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Who Has The Data?

Student Worksheet

1. Obtain a map of benthic habitats for your assigned area:

  1. Point your web browser to http://coris.noaa.gov/. This is the home page for NOAA’s Coral Reef Information System (CoRIS), which is designed to be a single point of access to NOAA coral reef information and data products.

  2. Click on “Discover NOAA’s Data,” then “Browse,” then “Browse Data Descriptions.”

  3. Select “Place Keywords - Multiple Pages.” Click on the letter “F,” then scroll down to “Florida” and find the entry for “florida_keys_benthic_habitat_1992.“ Click on “FAQ” then 5.How can I download or order the data?.”

  4. Select the link to “http://flkeysbenthicmaps.noaa.gov” then click on the link to “Maps” on the right side of the page.

  5. Click on “Protected Areas,” then click on the name of the reef area that has been assigned to your group. A window will open with a benthic habitat map for the selected area.

  6. Scroll down to the bottom of the page and click on “Legend” and print a copy of the map legend.

2. Return to the previous page (with the benthic habitat map) and copy the map image into an image processing program such as Adobe Photoshop. Save the image as a TIFF or JPEG file. Print a color copy of the file onto an 8.5 in x 11 in page, and calculate the area of each habitat by placing a transparent grid over the image and counting the number of grid squares contained in each habitat.

3. When the area of all habitats has been calculated, add the area measure­ments for each habitat type and prepare a table showing these areas.

4. Add all the measurements together, then divide this number into the total area for each habitat type to calculate the rela­tive area (percent of total) for each habitat.

5. Construct a pie chart showing the relative areas for each type of habitat.

6. Coral bleaching events often occur in areas where the sea surface temperature is 1°C or more above the normal maxi­mum temperature. Find out whether coral reefs in the Florida Keys have been exposed to water temperatures that could cause “bleaching.” From the entries under “Florida” in step 1c, find the entry for “avhrr_cur_sst_timeseries_sombrero_reef.” Click on “FAQ,” then “1.How should this data set be cited?” and select the link to http://coralreefwatch.noaa.gov/satellite/current/sst_series_24reefs.html, to open the “SST/DHW Time Series and Satellite Bleaching Alerts” page.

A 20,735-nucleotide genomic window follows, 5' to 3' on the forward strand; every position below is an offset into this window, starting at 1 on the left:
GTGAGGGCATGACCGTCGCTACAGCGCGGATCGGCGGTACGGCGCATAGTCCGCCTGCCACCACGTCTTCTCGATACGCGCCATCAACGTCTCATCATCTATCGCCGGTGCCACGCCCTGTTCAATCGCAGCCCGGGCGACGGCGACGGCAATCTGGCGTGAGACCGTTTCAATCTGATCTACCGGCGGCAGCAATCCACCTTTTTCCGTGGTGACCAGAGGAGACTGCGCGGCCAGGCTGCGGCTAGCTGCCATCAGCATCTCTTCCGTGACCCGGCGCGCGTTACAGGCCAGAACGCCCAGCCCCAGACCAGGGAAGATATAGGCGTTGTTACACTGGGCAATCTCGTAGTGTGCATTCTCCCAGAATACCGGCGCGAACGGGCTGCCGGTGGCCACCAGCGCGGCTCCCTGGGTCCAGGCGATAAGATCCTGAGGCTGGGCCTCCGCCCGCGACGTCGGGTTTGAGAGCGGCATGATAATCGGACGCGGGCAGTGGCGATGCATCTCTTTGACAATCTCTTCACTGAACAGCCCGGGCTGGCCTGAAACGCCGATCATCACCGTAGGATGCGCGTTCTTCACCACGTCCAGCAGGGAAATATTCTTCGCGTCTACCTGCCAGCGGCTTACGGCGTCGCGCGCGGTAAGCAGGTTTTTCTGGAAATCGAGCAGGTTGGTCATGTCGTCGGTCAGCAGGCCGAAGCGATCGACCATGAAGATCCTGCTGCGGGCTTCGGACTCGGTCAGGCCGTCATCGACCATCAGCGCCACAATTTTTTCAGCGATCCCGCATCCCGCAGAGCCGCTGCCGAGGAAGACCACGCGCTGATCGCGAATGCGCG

This page contains links to sea surface temperature (SST) data for 24 selected coral reef locations beginning in the year 2000. These data are obtained from the Advanced Very High Resolution Radiometer (AVHRR), which provides information on sea surface temperature (SST) for the entire Earth on a daily basis. The AVHRR is carried on NOAA’s Polar Orbiting Environmental Satellite (POES).

“Coral bleaching HotSpots” are defined as sea surface temperatures that are greater than the normal maximum temperature. Some coral bleaching events have been noted in areas where the HotSpots are greater than 1° C. More often, coral bleaching results from thermal stress that accumulates over several days or weeks. “Degree Heating Weeks” (DHWs) indicate the accumulation of thermal stress that coral reefs have experienced over the past 12 weeks. One DHW is equivalent to one week of sea surface temperatures one stat Celsius greater than the expected summertime maximum. Two DHWs are equivalent to two weeks at one degree above the expected summertime maximum OR one week of two degrees above the expected summertime maximum.

HotSpots and DHWs are used to define a series of “alert levels” that are issued from NOAA Coral Reef Watch's Satellite Bleaching Alert System for 24 selected reef sites around the globe. Definitions of alert levels are:
No Stress = No thermal stress (no HotSpots)
Watch = Low-level thermal stress (0 < HotSpot < 1)
Warning = Thermal stress is accumulating (HotSpot >= 1 and 0 < DHW < 4)
Alert Level 1 = Bleaching expected (HotSpot >= 1 and 4 <= DHW < 8)
Alert Level 2: Significant bleaching expected (HotSpot >= 1 and DHW >= 8)

Click on the “Data” link for the location that is in or near the Florida Keys.
During the period January 1, 2001 – December 31, 2004:

7. Point your web browser to http://biogeo.nos.noaa.gov/. This is the home page for NOAA’s Biogeography Program that is responsible for developing knowledge and products on liv­ing marine resource distributions and ecology throughout the Nation’s estuarine, coastal and marine environments, and to provide managers and scientists with an improved ecosystem basis for making decisions.

  1. a. In the pull-down menus near the top of the page, click on “Ecosystems,” then on “Coral Reefs.” In the menu on the left side of the new page, click “Caribbean Coral Reef Ecosystem Monitoring.” Now, click on the “Quick Link to Reef Fish Database” button.

  2. Click on “Fish Queries” in the pull-down menus near the top of the page.

  3. Set Query Parameters as follows:
    Region =  “Virgin Islands St. Croix
    Year = All
    Month = All
    Structure = All
    Permanent/Random = All
    Management = All
    Trophic Level = All
    Family = All
    Species = All
    Under “Query Selection,” click the button next to “Full Data Download.” Click “Save as Text” to download a data file containing results of fish surveys in the vicinity of St. Croix, USVI. These data are much easier to analyze if you open the file with a spreadsheet program such as Microsoft Excel®.

  4. Identify:

    • Which two species had the largest number of indi­viduals?
    • Which two species had the largest number of indi­viduals whose length was greater than 30 cm?

 

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